CurveBeam AI achieves increased purchase orders for first quarter of FY24
Medical imaging equipment provider CurveBeam AI (ASX: CVB) has achieved a key metric of increased purchase order sales for the first quarter of the 2024 financial year.
The company received four purchase orders for its flagship HiRise scanner device in the period ending 30 September, representing a 100% increase on the same time last year and achieved during a seasonally-weak holiday quarter in the US and Europe.
Three sales were made by the Foot and Ankle division of Stryker (which became a CurveBeam partner in May) while the remaining device was a sale into Denmark through a newly-formed subsidiary in Germany.
Pipeline of prospects
Stryker now has a pipeline of US HiRise prospects and is able to offer a full array of surgical hardware and implant choices to fit patient needs which require CT (computed tomography) images for their custom cut guides.
The company is reported to be the “ideal partner” to help CurveBeam commercialise its products in the US.
CurveBeam said it expected to see significant growth in purchase orders by Stryker in the coming quarters.
CurveBeam’s receipts from customers for the period totalled $1.65 million — down from $2.75 million in the previous corresponding period.
That period saw an increase in cash receipts from past purchase orders counter to normal seasonality, as a backlog of devices associated with pandemic-related supply chain disruptions began to clear.
The three months to end September also recorded “abnormally high” product manufacturing costs of $2.63 million as CurveBeam continued to build its inventory to meet anticipated demand from Stryker.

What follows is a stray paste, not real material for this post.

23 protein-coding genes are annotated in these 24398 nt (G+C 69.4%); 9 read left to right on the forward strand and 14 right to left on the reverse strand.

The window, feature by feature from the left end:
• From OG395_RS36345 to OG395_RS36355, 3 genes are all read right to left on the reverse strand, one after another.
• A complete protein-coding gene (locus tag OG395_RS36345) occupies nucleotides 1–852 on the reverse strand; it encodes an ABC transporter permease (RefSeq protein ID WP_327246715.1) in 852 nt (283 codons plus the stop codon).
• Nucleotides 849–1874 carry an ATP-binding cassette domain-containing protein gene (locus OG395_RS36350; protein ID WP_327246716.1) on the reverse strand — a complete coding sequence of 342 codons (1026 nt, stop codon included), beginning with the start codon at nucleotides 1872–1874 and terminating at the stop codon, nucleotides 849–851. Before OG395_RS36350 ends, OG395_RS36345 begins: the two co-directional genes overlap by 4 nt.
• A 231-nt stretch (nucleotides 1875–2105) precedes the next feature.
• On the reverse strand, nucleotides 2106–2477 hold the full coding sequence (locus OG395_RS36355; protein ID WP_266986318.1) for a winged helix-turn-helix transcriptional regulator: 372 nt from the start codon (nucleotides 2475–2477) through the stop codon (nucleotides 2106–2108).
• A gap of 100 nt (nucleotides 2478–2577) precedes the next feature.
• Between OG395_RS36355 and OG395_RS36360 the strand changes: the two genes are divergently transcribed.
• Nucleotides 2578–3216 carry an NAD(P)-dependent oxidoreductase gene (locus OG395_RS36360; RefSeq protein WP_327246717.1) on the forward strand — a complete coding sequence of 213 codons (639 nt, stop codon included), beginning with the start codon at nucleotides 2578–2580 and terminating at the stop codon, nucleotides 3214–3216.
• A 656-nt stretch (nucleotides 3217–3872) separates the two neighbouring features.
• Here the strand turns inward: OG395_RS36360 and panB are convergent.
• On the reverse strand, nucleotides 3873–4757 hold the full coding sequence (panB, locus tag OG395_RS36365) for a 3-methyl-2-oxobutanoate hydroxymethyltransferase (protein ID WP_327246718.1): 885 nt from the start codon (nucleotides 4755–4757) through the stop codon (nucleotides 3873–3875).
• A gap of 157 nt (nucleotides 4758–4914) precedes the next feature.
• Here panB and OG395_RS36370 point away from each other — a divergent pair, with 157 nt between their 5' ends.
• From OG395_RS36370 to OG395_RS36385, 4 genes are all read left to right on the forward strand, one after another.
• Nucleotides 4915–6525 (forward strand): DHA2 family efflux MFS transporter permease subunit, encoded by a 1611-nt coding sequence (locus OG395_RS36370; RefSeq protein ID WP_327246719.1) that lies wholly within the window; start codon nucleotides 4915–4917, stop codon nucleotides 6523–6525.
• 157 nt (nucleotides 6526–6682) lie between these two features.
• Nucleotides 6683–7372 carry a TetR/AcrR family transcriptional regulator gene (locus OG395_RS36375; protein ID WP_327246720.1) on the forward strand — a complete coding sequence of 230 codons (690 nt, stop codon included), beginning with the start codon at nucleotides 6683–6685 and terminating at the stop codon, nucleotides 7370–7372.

A normalised figure for this quarter is $1.1 million.
Administration and corporate costs of $2.59 million included initial public offer costs of $908,000 and included legal and advisory fees, an initial listing fee charged by the Australian Stock Exchange, and public offering insurance.
CurveBeam’s HiRise scanner can perform traditional CT scans (where a patient lies down) as well as weight-bearing ones (where a patient stands in a normal pose).
Weight-bearing scans are generally quicker and easier than traditional CT or MRI (magnetic resonance imaging) scans, and emit a lower dose of radiation.
They can also enable a more accurate medical diagnosis due to unique alignment data which can be derived from a scan performed under a standing load.
CurveBeam said it was developing enhancements to the HiRise platform, including a stronger x-ray source for larger patients.
This will enable higher resolution imaging of hip and knee joints required for key surgical systems and patient specific instrumentation from multiple providers.
While enhanced scans will be made available to vendors in the second quarter for validation purposes, the actual validation of datasets for robotics-aided surgical systems has been targeted for later in the year.
CurveBeam said it was targeting a commercial launch of the enhanced HiRise platform around mid-year.
The system upgrade is considered critical to offering a CT bone mineral density analysis and reporting module for the knee and hip total joint replacement market.